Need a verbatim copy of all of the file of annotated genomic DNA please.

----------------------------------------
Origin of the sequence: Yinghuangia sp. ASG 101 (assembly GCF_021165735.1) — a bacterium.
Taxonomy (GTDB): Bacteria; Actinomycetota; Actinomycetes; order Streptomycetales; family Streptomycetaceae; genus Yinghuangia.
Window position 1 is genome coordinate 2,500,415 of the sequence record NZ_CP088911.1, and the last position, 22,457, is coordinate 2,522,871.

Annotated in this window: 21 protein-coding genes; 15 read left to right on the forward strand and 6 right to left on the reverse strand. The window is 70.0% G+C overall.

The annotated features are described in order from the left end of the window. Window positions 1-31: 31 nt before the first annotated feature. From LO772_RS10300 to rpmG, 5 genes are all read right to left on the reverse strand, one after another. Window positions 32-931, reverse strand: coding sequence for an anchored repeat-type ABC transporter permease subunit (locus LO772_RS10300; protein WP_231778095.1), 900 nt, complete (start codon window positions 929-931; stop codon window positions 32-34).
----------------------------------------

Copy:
Origin of the sequence: Yinghuangia sp. ASG 101 (assembly GCF_021165735.1) — a bacterium.
Taxonomy (GTDB): Bacteria; Actinomycetota; Actinomycetes; order Streptomycetales; family Streptomycetaceae; genus Yinghuangia.
Window position 1 is genome coordinate 2,500,415 of the sequence record NZ_CP088911.1, and the last position, 22,457, is coordinate 2,522,871.

Annotated in this window: 21 protein-coding genes; 15 read left to right on the forward strand and 6 right to left on the reverse strand. The window is 70.0% G+C overall.

The annotated features are described in order from the left end of the window. Window positions 1-31: 31 nt before the first annotated feature. From LO772_RS10300 to rpmG, 5 genes are all read right to left on the reverse strand, one after another. Window positions 32-931, reverse strand: coding sequence for an anchored repeat-type ABC transporter permease subunit (locus LO772_RS10300; protein WP_231778095.1), 900 nt, complete (start codon window positions 929-931; stop codon window positions 32-34).